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Issue 103 - Oak Matters

Whisky Magazine Issue 103
April 2012


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Oak Matters

Oak is whisky's tutor, it's transformative powers helping craft something miraculous. It persuades, ifluences, steers and ideally never dominates. It sacrifices itself unto exhaustion in order to allow its pupil to shine. Casks made from this extraordinary material are no longer the receptacles, but active participants in whisky's journey. Get the wood right and the distiller's work is enhanced. Get it wrong and all that good work will be for nothing. It comes in different species, different states of intensity and shape. It is the forgotten part of whisky's story. Dave Broom starts with Sherry casks

You've seen them as you've walked through any warehouse. Elephantine, hulking, they dwarf the tiny Yankees, look down on the hoggies. “Sherry casks,” you say to your guide. Some of you, knowing a little about whisky, may even murmur, “Ah... European oak casks” because you've been taught that it is the oak which matters.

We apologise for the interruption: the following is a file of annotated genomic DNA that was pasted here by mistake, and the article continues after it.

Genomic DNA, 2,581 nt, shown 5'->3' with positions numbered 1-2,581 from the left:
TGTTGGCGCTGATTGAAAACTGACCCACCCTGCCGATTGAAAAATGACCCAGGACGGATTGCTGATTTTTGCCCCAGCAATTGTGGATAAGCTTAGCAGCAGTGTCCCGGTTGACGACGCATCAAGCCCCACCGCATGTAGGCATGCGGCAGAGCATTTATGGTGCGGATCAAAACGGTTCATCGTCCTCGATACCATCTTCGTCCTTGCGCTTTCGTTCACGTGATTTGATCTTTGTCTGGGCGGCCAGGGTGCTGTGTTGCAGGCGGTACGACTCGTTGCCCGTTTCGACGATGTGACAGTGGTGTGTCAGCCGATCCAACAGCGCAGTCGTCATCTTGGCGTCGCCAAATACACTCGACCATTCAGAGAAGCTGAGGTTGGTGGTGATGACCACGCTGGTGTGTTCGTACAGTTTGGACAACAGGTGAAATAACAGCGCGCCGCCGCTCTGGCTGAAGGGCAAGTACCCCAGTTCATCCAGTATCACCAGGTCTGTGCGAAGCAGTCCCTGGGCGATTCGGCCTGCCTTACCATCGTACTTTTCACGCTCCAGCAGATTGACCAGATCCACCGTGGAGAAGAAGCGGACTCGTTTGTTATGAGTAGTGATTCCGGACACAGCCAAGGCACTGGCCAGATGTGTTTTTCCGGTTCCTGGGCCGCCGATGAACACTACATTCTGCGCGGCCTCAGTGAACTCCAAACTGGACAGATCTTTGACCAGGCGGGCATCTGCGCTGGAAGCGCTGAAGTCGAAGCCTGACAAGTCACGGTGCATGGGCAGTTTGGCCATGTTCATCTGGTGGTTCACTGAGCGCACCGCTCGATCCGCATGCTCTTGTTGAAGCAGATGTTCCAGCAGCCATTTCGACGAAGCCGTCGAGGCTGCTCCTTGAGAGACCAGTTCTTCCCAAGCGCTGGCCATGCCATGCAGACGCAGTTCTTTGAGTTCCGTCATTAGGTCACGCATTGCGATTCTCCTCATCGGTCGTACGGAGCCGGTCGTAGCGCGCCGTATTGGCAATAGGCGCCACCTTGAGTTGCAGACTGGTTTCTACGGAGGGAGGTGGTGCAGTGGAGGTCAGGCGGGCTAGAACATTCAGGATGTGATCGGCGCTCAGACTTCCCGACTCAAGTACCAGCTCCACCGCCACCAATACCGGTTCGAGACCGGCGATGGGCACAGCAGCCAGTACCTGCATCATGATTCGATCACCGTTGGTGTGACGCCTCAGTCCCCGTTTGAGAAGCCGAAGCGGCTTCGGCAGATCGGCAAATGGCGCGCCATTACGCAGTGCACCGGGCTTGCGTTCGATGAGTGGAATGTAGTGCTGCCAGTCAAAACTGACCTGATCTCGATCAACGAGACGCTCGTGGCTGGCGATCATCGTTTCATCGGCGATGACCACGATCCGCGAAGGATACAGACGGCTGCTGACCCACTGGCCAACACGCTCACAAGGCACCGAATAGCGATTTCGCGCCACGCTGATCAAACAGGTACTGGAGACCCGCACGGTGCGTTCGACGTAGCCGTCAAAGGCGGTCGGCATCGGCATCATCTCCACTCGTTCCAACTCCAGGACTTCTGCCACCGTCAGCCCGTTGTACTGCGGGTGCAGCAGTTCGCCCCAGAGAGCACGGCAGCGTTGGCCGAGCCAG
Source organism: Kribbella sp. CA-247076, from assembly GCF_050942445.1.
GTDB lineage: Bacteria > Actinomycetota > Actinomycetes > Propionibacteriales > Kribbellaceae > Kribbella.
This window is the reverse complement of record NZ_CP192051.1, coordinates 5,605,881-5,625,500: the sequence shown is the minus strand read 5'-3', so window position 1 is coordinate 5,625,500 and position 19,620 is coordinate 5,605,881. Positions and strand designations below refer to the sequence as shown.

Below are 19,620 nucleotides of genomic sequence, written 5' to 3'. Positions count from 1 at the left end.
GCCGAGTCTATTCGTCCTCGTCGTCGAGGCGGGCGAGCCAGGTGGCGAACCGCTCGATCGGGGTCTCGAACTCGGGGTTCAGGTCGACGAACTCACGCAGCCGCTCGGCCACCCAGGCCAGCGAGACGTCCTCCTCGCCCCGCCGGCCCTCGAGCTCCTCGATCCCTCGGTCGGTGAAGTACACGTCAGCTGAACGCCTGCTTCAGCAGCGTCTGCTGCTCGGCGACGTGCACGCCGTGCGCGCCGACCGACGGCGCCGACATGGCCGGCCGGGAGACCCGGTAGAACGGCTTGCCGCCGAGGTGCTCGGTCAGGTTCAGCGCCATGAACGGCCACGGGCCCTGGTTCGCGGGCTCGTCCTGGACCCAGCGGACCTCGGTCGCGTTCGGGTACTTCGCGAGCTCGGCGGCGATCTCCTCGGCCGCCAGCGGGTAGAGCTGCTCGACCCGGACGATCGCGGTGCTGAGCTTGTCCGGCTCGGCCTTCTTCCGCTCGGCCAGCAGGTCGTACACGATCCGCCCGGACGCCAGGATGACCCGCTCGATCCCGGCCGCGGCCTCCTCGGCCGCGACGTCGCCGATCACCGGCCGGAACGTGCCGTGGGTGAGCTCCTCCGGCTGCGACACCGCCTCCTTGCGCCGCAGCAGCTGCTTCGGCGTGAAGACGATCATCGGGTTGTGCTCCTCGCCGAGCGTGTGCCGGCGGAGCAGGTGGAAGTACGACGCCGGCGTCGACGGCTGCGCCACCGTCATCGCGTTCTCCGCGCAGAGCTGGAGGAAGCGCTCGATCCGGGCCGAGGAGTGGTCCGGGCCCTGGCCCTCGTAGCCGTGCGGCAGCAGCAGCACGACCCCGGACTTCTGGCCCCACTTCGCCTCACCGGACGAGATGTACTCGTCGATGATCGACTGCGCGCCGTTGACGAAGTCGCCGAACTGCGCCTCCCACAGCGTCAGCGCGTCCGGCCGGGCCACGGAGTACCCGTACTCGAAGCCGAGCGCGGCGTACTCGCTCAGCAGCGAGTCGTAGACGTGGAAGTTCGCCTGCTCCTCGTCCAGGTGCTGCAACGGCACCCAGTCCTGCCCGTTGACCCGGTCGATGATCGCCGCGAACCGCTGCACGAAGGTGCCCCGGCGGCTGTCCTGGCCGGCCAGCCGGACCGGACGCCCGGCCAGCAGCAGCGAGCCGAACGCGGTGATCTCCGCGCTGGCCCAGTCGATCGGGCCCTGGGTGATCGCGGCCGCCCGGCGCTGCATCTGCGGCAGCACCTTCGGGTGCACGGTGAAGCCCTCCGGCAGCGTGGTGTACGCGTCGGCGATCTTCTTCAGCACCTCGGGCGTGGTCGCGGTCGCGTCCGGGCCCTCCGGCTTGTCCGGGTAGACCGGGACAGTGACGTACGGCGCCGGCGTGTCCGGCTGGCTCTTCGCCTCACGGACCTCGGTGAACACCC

Of course oak matters. It holds the whisky, matures it, gives it flavour and colour and grip, and these casks are integral to the creation of flavours which we recognise in ‘sherried' whiskies: dried fruits, walnut, clove incense, tannic grip, that reddish hue from first fill.

Yet that term, ‘European' is pretty confusing. What's the difference between French oak and European oak? France is in Europe is it not? The species of oak which the whisky trade refers to as ‘European' is Quercus robur, aka pendunculate oak and it grows across Europe, from northern Spain to Norway, from Ireland to the Urals, and yes it does grow in France where it is called Limousin oak. In general, it prefers soils which are slightly more fertile than those preferred by “French” oak, aka Q.sessiliflora/Q.petraea, (which also grows Europe-wide by the way).

From a whisky point of view, it is the trees which grow in the forests of northern parts of Spain, which are coopered into 500 litre casks, seasoned with sherry and then shipped to Scotland and Ireland.

There's a simple reason why the whisky trade uses sherry casks. Scotland and Ireland drank a lot of sherry and ...

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